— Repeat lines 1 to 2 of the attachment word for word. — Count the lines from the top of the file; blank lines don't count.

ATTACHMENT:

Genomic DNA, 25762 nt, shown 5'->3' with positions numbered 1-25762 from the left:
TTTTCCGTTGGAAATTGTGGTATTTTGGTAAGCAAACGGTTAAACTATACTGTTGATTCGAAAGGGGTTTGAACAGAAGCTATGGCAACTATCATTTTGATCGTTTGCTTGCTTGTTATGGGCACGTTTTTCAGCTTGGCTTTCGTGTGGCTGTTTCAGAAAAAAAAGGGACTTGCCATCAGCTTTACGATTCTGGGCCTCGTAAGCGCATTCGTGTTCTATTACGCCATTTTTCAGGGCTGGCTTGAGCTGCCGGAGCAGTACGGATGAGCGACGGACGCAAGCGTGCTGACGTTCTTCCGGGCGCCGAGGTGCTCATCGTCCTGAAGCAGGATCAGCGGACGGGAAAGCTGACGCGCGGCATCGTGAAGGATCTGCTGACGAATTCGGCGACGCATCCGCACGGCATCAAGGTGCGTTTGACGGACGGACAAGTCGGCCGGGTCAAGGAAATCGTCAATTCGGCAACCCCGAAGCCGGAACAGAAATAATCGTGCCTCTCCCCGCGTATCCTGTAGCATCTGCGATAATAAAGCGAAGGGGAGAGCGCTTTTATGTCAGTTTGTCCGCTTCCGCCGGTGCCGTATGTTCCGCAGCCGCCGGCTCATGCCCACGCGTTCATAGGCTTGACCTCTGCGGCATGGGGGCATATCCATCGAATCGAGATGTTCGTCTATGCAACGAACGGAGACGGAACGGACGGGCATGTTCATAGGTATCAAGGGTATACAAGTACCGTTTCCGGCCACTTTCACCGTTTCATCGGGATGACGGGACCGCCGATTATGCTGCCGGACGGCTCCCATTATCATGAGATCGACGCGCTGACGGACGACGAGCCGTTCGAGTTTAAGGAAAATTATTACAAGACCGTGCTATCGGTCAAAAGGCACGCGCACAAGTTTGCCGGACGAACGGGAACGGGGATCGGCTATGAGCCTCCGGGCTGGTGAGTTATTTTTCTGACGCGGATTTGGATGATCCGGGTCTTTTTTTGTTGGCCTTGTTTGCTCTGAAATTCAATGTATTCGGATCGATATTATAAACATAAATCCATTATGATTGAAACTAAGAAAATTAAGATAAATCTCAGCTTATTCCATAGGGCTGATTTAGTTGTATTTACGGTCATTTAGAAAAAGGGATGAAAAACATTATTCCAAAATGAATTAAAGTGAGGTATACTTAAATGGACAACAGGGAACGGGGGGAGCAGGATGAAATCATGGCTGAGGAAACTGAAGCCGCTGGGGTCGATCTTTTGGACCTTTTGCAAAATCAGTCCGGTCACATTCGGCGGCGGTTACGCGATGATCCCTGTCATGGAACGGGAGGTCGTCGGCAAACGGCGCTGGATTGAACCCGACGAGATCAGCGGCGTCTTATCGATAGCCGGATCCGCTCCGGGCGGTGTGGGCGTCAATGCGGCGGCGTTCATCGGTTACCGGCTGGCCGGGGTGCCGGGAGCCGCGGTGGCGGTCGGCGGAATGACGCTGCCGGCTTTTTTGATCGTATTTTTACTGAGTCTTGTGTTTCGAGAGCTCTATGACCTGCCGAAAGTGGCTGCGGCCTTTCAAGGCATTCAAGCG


Genomic DNA, 25762 nt, shown 5'->3' with positions numbered 1-25762 from the left:
TTTTCCGTTGGAAATTGTGGTATTTTGGTAAGCAAACGGTTAAACTATACTGTTGATTCGAAAGGGGTTTGAACAGAAGCTATGGCAACTATCATTTTGATCGTTTGCTTGCTTGTTATGGGCACGTTTTTCAGCTTGGCTTTCGTGTGGCTGTTTCAGAAAAAAAAGGGACTTGCCATCAGCTTTACGATTCTGGGCCTCGTAAGCGCATTCGTGTTCTATTACGCCATTTTTCAGGGCTGGCTTGAGCTGCCGGAGCAGTACGGATGAGCGACGGACGCAAGCGTGCTGACGTTCTTCCGGGCGCCGAGGTGCTCATCGTCCTGAAGCAGGATCAGCGGACGGGAAAGCTGACGCGCGGCATCGTGAAGGATCTGCTGACGAATTCGGCGACGCATCCGCACGGCATCAAGGTGCGTTTGACGGACGGACAAGTCGGCCGGGTCAAGGAAATCGTCAATTCGGCAACCCCGAAGCCGGAACAGAAATAATCGTGCCTCTCCCCGCGTATCCTGTAGCATCTGCGATAATAAAGCGAAGGGGAGAGCGCTTTTATGTCAGTTTGTCCGCTTCCGCCGGTGCCGTATGTTCCGCAGCCGCCGGCTCATGCCCACGCGTTCATAGGCTTGACCTCTGCGGCATGGGGGCATATCCATCGAATCGAGATGTTCGTCTATGCAACGAACGGAGACGGAACGGACGGGCATGTTCATAGGTATCAAGGGTATACAAGTACCGTTTCCGGCCACTTTCACCGTTTCATCGGGATGACGGGACCGCCGATTATGCTGCCGGACGGCTCCCATTATCATGAGATCGACGCGCTGACGGACGACGAGCCGTTCGAGTTTAAGGAAAATTATTACAAGACCGTGCTATCGGTCAAAAGGCACGCGCACAAGTTTGCCGGACGAACGGGAACGGGGATCGGCTATGAGCCTCCGGGCTGGTGAGTTATTTTTCTGACGCGGATTTGGATGATCCGGGTCTTTTTTTGTTGGCCTTGTTTGCTCTGAAATTCAATGTATTCGGATCGATATTATAAACATAAATCCATTATGATTGAAACTAAGAAAATTAAGATAAATCTCAGCTTATTCCATAGGGCTGATTTAGTTGTATTTACGGTCATTTAGAAAAAGGGATGAAAAACATTATTCCAAAATGAATTAAAGTGAGGTATACTTAAATGGACAACAGGGAACGGGGGGAGCAGGATGAAATCATGGCTGAGGAAACTGAAGCCGCTGGGGTCGATCTTTTGGACCTTTTGCAAAATCAGTCCGGTCACATTCGGCGGCGGTTACGCGATGATCCCTGTCATGGAACGGGAGGTCGTCGGCAAACGGCGCTGGATTGAACCCGACGAGATCAGCGGCGTCTTATCGATAGCCGGATCCGCTCCGGGCGGTGTGGGCGTCAATGCGGCGGCGTTCATCGGTTACCGGCTGGCCGGGGTGCCGGGAGCCGCGGTGGCGGTCGGCGGAATGACGCTGCCGGCTTTTTTGATCGTATTTTTACTGAGTCTTGTGTTTCGAGAGCTCTATGACCTGCCGAAAGTGGCTGCGGCCTTTCAAGGCATTCAAGCG